The results "are strong testimony for the efficiency of the train pumping system for ventilation," principal investigator Norman R. Pace of the University of Colorado, Boulder, said in a statement. "I was impressed by the similarity of subway and outdoor air."
The wind one feels while walking across a subway grate in New York as the subway clatters beneath also demonstrates just how effective that system is, Pace said.
The only obvious differences in the subway's microbial population are the somewhat higher proportion of skin microbiota, and the doubled density of the fungal population, which Pace suggested might be due to rotting wood.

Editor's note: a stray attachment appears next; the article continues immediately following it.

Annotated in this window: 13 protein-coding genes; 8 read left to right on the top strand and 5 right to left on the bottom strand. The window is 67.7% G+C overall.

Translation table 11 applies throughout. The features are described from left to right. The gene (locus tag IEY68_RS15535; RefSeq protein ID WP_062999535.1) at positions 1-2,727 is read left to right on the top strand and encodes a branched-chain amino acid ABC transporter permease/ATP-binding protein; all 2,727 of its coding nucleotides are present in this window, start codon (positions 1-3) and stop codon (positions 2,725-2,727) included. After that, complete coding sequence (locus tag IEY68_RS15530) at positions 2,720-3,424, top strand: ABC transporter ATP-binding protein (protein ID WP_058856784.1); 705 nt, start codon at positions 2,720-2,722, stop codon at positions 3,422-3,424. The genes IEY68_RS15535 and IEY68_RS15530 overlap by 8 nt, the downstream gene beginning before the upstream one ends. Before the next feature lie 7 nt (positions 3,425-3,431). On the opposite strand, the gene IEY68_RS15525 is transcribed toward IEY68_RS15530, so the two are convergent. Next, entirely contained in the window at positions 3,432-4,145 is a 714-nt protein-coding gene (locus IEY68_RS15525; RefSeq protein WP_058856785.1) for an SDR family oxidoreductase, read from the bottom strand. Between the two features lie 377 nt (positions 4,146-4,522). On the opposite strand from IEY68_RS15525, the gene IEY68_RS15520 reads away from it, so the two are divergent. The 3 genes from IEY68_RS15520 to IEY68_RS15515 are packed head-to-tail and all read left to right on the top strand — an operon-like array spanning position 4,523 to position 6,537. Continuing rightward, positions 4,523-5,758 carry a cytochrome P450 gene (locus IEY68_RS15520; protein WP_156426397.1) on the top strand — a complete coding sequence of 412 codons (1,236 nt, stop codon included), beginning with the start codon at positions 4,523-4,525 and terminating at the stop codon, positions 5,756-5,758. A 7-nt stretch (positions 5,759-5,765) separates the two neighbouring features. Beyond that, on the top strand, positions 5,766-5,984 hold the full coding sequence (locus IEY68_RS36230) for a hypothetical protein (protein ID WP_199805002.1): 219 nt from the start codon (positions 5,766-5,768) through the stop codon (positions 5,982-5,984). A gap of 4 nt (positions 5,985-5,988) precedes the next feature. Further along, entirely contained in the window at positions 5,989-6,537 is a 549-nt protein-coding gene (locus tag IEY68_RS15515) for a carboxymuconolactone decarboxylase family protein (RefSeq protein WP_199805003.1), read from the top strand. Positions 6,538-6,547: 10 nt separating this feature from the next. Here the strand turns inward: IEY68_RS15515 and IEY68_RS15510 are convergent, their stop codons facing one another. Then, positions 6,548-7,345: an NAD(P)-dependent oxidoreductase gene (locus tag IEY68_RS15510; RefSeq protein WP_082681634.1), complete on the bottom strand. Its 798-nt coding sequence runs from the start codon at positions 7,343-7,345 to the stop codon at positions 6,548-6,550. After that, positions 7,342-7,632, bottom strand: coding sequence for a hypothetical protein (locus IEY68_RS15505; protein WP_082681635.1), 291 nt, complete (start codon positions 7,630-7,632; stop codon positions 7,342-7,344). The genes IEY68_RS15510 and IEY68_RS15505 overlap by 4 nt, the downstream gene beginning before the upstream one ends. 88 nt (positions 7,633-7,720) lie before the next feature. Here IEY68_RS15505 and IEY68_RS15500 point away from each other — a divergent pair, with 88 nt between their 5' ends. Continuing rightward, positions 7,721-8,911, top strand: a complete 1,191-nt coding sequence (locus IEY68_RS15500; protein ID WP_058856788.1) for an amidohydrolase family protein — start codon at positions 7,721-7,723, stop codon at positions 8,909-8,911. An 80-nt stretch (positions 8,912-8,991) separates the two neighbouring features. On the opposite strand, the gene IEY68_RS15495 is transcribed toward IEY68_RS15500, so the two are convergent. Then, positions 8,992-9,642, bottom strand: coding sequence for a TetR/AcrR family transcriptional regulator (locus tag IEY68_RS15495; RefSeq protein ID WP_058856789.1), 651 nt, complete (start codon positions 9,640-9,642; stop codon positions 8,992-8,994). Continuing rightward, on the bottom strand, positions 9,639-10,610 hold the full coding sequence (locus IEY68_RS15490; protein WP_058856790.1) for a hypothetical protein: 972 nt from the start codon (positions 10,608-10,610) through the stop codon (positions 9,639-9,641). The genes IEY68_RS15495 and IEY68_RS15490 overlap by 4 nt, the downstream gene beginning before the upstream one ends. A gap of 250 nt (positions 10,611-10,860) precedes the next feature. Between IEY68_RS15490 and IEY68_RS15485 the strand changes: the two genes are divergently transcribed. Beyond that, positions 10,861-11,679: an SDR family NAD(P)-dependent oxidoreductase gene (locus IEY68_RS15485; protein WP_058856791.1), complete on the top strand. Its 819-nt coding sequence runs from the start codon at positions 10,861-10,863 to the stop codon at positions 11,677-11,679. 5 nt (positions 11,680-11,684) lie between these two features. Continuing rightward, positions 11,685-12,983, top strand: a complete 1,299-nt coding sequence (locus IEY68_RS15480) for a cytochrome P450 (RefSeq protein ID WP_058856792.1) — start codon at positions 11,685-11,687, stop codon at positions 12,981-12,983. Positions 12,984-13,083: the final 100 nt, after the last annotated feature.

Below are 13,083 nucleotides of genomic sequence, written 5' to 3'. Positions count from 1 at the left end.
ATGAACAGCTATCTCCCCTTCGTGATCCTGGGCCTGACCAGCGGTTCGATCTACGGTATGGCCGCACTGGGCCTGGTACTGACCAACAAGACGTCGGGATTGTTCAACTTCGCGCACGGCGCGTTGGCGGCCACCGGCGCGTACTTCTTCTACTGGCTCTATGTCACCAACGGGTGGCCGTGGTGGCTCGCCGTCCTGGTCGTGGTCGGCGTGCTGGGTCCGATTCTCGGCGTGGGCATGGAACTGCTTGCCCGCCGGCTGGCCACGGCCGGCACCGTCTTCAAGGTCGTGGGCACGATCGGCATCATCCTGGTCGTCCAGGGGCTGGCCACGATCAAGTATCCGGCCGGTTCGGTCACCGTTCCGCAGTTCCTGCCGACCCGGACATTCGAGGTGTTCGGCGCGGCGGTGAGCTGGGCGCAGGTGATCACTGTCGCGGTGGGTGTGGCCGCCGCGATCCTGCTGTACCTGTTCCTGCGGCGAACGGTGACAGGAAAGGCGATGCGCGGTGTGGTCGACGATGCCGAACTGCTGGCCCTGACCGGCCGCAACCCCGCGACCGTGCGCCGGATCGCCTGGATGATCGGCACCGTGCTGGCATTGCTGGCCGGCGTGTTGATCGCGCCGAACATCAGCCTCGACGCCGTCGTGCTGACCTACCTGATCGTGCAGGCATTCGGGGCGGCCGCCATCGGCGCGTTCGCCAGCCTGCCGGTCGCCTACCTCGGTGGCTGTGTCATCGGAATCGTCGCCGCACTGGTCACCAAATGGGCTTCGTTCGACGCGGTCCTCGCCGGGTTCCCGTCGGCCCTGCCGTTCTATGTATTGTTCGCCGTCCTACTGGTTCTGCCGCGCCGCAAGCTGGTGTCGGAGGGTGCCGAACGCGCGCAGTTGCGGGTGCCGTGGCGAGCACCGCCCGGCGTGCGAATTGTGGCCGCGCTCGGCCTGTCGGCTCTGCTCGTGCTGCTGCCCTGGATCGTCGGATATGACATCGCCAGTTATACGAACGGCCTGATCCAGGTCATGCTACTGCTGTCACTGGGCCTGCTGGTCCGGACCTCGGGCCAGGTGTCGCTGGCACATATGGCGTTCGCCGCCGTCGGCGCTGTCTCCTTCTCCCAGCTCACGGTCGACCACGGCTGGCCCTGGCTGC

The researchers used a high-tech mechanism to collect air at around 300 liters per minute, a big jump on the previous state of the art, which swallowed 12 liters per minute. That enabled collecting sufficient volume of air to take the bacterial census within 20 minutes, instead of hours, Pace said.
Pace said the microbial content of subway air was unknown before now.
The findings were published in the journal Applied and Environmental Microbiology.
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